Save for a courageous struggle by one group, Ethiopia is one of the countries in Africa where contemporary dance remains unpopular
East Africa is a thriving place for experiencing contemporary dance. With the many popular dance forms that exist in the 21st Century; Kenya, Tanzania, Rwanda and Uganda all play host to annual dance festivals, inviting worldwide artists to share in the exchange of experiences for the development of African dance cultures. Many of these countries are home to a dazzling fusion of contemporary dance performances.
Holding strongly onto the roots of traditional dances from the indigenous tribes, Ethiopia is yet to bring its part of contemporary dance in line with the rest of the world’s contemporary dance.
But that doesn’t necessarily mean Ethiopia has completely missed out on the art of the dance. In 1967, Menen, one of the pioneer magazines in Ethiopia, wrote the story of The Alvin Ailey Dance Theatre Company. “The profoundly moving talents of Choreographer Alvin Ailey displayed a full integration of dance & drama leaving a lasting impression on the audience at the Haile Selassie I Theatre”. Emperor Haile Selassie I invited The Alvin Ailey Dance Theatre Company who later became the most important black American choreographer in the history of modern dance.
Ethiopia was already exposed to the full intensity of modern dance ideas from the late 60’s and the idea has grown slowly since then.
In 1996 the Adugna Dance Theatre Company was formed under one of the programs run by The Ethiopian Gemini Trust. It became the first Contemporary Dance Company in Ethiopia. Gemini Trust which was founded in 1983 by an Anglo-American pediatrician, Dr. Carmela Green Abate, was set up as an NGO providing a comprehensive family approach to foster better livelihoods to some of Addis Ababa’s poorest people. What started out as an experimental project harnessing the creative talents of street children is now a vibrant, international success story. Adugna Company is now a group of seven young professional dancers, some of whom come from Gemini families, and received training for a period of five years before launching their career as a professional dance company performing worldwide.
Addisu Demissie, artistic director of Adugna says the group “don’t have our own purpose built dance studio but we are very thankful to Gemini Trust for giving us the use of space to practice and rehearse continuously over the past fifteen years”.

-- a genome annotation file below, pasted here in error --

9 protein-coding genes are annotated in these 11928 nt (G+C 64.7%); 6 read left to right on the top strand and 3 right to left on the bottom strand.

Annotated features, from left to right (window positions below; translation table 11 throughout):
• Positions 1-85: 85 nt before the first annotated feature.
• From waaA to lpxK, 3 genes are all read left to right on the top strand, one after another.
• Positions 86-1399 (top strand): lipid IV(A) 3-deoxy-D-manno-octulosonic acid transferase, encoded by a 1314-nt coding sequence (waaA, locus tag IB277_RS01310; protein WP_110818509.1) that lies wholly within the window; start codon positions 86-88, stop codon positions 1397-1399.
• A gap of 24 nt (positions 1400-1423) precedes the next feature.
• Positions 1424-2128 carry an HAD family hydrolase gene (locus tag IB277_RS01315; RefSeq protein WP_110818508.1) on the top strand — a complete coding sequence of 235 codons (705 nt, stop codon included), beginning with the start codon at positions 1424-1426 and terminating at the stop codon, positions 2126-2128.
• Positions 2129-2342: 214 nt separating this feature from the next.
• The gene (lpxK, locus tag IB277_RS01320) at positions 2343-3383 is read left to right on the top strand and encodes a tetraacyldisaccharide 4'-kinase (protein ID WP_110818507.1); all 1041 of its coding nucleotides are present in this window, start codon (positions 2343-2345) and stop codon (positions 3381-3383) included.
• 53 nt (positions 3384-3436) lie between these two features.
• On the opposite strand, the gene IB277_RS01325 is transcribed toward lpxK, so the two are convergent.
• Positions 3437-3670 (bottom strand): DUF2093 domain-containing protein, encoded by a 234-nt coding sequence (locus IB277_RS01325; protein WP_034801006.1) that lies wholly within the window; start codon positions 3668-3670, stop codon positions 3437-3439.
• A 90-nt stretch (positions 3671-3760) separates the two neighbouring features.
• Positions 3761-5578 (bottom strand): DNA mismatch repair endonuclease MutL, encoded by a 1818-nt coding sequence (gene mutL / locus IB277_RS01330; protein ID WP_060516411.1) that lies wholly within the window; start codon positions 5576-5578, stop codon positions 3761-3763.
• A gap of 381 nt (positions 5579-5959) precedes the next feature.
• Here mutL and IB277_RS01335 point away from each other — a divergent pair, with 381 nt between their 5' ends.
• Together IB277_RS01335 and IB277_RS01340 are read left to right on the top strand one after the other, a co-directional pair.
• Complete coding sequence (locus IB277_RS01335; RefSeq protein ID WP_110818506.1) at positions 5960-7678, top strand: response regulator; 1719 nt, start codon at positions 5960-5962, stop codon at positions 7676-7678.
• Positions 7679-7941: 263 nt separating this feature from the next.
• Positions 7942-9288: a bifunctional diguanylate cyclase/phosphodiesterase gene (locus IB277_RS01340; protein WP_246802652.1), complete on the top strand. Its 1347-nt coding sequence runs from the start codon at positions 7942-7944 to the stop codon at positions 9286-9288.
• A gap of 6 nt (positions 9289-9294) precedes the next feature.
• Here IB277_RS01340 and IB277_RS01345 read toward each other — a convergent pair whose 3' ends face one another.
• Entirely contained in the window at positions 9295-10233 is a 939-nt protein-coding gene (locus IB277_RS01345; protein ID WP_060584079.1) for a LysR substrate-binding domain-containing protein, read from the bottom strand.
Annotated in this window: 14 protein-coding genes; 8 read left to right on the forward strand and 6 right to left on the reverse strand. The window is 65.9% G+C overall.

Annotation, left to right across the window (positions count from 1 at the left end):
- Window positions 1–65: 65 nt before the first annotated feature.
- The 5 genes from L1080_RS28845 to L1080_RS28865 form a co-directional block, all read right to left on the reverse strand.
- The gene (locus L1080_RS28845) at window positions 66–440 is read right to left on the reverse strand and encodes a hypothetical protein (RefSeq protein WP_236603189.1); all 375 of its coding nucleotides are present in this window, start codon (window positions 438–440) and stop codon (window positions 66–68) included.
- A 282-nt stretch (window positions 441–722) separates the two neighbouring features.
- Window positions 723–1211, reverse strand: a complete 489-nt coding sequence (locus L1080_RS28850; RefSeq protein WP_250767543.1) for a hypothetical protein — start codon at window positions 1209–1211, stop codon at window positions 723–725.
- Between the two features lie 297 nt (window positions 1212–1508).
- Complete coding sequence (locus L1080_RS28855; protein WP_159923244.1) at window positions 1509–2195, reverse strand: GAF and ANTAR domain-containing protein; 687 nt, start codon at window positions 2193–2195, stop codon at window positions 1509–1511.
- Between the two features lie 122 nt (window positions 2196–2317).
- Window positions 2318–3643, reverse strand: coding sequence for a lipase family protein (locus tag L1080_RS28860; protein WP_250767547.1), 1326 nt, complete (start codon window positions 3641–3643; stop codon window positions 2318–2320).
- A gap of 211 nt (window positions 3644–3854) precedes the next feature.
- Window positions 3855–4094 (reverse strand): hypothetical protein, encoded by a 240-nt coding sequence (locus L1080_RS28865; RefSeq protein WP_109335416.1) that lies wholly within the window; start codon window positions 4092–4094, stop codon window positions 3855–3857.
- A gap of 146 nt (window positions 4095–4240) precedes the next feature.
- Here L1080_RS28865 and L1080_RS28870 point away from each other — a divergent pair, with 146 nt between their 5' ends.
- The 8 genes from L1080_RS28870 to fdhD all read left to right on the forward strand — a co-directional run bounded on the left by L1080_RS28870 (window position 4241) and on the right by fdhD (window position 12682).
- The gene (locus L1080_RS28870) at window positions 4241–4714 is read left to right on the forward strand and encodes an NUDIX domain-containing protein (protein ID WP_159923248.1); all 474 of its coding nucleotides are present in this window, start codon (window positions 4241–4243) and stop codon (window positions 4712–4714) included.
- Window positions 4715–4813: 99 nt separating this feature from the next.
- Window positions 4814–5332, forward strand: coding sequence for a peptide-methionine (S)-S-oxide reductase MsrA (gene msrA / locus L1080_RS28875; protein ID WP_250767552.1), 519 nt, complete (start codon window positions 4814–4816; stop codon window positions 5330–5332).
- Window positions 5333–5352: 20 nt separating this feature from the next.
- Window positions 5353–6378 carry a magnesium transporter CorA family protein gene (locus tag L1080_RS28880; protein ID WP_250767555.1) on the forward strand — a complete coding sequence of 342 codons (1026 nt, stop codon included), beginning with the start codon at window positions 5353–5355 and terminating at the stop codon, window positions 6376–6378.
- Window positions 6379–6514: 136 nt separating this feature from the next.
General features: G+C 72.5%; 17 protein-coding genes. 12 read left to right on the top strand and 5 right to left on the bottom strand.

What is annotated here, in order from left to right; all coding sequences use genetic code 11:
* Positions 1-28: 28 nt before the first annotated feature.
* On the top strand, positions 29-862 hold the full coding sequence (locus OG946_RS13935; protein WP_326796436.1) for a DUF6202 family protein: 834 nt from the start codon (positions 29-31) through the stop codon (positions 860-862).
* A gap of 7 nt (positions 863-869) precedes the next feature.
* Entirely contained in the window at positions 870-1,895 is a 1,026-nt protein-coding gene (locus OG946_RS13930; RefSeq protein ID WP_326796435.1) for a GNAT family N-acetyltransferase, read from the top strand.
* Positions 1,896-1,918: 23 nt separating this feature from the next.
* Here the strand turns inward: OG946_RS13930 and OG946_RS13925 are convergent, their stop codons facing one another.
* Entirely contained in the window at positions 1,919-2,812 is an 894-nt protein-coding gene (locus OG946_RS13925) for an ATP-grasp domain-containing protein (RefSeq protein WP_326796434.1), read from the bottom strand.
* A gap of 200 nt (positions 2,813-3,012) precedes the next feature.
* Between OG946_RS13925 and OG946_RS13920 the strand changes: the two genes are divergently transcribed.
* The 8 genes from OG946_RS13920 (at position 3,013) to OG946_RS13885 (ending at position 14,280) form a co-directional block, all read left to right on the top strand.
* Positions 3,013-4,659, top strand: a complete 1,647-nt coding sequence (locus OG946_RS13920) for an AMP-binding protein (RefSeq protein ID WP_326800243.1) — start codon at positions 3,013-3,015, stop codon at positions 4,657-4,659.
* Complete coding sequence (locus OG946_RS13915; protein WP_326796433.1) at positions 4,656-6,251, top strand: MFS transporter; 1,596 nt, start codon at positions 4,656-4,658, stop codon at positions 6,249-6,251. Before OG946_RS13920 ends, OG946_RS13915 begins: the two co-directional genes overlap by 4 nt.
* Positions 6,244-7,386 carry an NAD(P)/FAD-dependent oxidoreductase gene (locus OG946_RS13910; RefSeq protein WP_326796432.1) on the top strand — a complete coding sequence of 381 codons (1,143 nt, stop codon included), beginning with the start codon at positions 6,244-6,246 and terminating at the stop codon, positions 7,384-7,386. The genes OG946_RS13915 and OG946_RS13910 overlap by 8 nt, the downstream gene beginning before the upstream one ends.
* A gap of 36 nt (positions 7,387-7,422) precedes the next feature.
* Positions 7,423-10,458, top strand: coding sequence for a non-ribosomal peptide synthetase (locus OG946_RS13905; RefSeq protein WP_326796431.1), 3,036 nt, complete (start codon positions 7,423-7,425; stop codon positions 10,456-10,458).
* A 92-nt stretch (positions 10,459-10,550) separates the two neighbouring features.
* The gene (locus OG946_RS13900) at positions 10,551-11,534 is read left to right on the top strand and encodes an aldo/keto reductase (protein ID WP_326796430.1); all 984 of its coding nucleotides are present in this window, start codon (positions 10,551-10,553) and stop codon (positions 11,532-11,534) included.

Adugna dance company members all take part in teaching contemporary dance to local Ethiopians free of charge, three times a week, to pass down the skills that they themselves had gained from the various choreographers who came from abroad mostly on voluntary base to share the knowledge of Contemporary dance techniques practiced worldwide. A major part of Adugna’s development has been the exchange of skills between dancers around the world. They have also benefitted from touring the U.K, Burkina Faso, Madagascar, Kinshasa and Kenya which hosted famous dance festivals where they performed.
Equally important is Adugna’s work in the community. Adugna works with all age groups, including the disabled and the elderly, using dance and theatre to educate and inspire a wide range of issues, including health, civil rights and discrimination. In many ways Adugna symbolizes artistically what Ethiopian young people can achieve if given the chance, and their performances reach out to other Ethiopians that are in need of hope and inspiration.
Independent choreographer and dancer, Mintesinot Getachew was chosen by the German based choreographer Sasha Waltz, to lead a project called ‘Dance Move -Urban Space’ in February 2011. The initiative was supported by Goethe Institut. The aim was to enable the growing community of emerging dancers to work together in circus, martial arts, traditional or hip-hop dance, and receive a contemporary dance training that would culminate in a film which was eventually screened at the National Theatre. “It was a very intense process which took two months to search for talented dancers. We auditioned over 300 dancers and 25 of them were chosen for the project,’ Mintesinot told this magazine.
A bright Future
Much can be learnt from the neighboring East African countries hosting dance festivals annually in their home country. While Ethiopia’s government has not made a plan to subsidize this kind of initiative, Mr. Aweke, Public & International Relations Director at the Ministry of Culture & Tourism says “here are so many Ethiopian dancers who come to us for a letter of recommendation to go abroad to perform their work and we constantly give them this support technically.”
In July 2010 Rwanda played host to a week-long dance festival that attracted over 10 participating countries from all over the world. According to Mr John Gara, the Chief Executive of the Rwanda Development Board (RDB), the event attracted over 500 participants worldwide. “Among other things, RDB is mandated to promote tourism and this is one way of promoting tourism and attracting more cultural tourists into Rwanda. We are doing this in collaboration with the Ministry of Sports and Culture,” Mr Gara said.
Independent Ethiopian dancers are mainly subsidized by Cultural Institutes such as Alliance Ethio-Francaise and Goethe institut who recognize that the public will benefit from contemporary dance experiences. Making these small steps each year to include dance on their agenda becomes yet a significant stepping stone for professional Ethiopian dancers.